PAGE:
University of Utah marks its 164th year

SALT LAKE CITY, Utah (ABC 4 Utah) - There are very few organizations in Utah that have lasted since 1850. That is when the University of Utah first held classes. It just had its 164th birthday. We asked our old U of U grad Craig Wirth to tell us about it.

A carefully penned document created the University of Utah is dated February 28, 1850 almost exactly 164 years ago.

Then it was the University of Deseret.

It started in Mrs. Pack's front room on the west side of Salt Lake City.
LDS Church President Brigham Young insisted on having a university in the new land and he donated $20 while another man donated a load of wood.

One the occasion of the 150th birthday of the u in 2000 I asked his then counter part and 1932 University Graduate President Gordon Hinkley about Brigham Young’s bold plan.

“It really is an tremendous thing to think that while they were struggling against all the odds that they faced that they actually went to work to establish a university and put money into it and effort into it great vision,” said Hinckley.

The university purchased two globes from England one to teach the countries of the world and the other to teach the stars of the heavens.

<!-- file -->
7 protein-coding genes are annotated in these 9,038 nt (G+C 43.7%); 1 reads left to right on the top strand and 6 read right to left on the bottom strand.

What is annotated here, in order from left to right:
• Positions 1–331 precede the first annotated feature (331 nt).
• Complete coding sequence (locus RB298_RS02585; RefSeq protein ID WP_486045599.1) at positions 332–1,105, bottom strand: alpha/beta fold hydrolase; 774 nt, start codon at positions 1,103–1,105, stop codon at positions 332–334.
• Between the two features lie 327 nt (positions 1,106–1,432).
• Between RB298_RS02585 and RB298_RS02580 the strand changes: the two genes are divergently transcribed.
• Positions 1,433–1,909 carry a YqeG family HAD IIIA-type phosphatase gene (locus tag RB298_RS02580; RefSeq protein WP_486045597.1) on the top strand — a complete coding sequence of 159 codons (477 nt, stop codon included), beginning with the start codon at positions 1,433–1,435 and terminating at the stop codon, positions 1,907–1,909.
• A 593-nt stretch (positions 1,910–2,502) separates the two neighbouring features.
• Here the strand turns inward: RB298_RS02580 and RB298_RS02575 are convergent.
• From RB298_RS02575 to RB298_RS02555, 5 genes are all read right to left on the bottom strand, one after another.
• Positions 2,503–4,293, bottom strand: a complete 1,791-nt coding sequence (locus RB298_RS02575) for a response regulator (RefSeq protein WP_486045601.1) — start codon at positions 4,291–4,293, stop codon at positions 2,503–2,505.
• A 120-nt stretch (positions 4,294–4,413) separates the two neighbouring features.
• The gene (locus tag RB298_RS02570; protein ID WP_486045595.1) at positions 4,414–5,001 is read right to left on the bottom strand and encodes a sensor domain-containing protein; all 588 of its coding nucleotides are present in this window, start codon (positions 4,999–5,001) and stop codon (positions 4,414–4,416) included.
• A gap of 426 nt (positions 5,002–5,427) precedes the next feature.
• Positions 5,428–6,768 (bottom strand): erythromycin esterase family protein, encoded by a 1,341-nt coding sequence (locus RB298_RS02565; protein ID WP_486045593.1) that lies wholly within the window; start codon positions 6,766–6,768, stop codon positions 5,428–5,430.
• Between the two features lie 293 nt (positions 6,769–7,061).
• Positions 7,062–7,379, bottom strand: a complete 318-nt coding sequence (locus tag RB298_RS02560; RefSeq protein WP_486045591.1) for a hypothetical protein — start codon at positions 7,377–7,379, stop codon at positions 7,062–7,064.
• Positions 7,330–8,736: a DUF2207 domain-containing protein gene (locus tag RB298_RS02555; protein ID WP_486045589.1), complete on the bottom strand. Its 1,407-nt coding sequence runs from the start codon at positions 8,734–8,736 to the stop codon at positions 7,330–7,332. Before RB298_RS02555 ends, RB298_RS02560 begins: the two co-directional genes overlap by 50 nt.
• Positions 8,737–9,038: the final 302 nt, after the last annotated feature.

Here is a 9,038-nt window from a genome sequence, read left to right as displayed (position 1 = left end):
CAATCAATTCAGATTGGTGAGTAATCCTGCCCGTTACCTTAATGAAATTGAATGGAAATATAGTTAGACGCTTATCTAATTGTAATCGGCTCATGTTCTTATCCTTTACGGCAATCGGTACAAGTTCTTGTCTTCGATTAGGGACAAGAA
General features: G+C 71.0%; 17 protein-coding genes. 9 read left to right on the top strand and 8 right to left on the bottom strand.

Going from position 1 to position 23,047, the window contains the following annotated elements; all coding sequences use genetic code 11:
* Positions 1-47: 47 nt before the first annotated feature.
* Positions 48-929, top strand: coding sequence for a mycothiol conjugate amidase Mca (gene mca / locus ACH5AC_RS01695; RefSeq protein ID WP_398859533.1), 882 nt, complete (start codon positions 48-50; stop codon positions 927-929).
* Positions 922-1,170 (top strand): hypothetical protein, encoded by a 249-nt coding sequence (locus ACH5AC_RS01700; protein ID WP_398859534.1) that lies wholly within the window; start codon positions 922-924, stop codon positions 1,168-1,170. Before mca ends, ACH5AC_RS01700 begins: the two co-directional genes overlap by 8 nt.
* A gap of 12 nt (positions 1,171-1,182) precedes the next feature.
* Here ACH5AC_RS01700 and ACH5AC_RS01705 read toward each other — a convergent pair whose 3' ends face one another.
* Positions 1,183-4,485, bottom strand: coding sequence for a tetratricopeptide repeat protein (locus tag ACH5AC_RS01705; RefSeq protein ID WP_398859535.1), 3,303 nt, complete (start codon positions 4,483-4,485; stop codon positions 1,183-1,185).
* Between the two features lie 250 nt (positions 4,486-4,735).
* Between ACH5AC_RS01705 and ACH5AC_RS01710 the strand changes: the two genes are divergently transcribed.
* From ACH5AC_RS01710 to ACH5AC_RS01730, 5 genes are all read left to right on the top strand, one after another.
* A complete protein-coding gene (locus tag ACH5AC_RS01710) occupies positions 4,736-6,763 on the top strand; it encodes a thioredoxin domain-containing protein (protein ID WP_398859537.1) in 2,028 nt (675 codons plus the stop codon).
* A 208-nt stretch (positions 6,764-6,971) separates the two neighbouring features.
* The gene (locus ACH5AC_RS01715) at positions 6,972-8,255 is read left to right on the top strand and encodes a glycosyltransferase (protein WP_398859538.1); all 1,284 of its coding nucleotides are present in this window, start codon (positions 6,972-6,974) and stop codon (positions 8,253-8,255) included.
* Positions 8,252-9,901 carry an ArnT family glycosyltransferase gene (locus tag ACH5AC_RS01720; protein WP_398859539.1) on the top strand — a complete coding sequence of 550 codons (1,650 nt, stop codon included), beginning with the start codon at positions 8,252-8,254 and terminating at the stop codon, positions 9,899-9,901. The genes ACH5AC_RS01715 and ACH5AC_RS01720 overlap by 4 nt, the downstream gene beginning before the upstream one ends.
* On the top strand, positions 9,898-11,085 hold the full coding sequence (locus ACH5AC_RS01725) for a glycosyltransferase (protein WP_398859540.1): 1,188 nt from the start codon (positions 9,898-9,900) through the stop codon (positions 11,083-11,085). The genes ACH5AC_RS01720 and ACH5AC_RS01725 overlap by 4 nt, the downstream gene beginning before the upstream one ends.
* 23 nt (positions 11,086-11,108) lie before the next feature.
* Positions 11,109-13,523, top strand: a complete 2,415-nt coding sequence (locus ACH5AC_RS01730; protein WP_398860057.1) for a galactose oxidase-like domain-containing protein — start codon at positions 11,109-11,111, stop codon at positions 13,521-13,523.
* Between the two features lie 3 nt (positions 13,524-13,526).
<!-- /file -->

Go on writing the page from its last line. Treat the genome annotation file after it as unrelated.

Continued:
The ambitious idea didn't catch on at first and the university skipped a few years here and there until the late 1860's.

By 1868 they did what any good college does, they put out a catalogue. They also raised tuition to $20 a term.

They also offered student housing in the president’s own house plus hired faculty members at $1200 a month.

Now the regents picked some new land for the U right where the cow was standing east of 1300 East.

The first thing they did was authorize almost 8000 to build a wall around the U except it doesn't go all the way around as they sadly reported someone stole most of the sandstone.

Half of it disappeared. This set the plans back a decade.

But by 1901 they started building the buildings.

The university still has the old linen blue prints of everything from the buildings to the amazing light fixtures some that still hang in the Park building.

And of course they created courses for this was a modern university with the latest technology.

Within years you could learn about machines, electricity and how to be a lineman or welding cement.
By the time Craig Wirth went here in the early 1970s those classes were gone such as blacksmithing and he had to settle for journalism.

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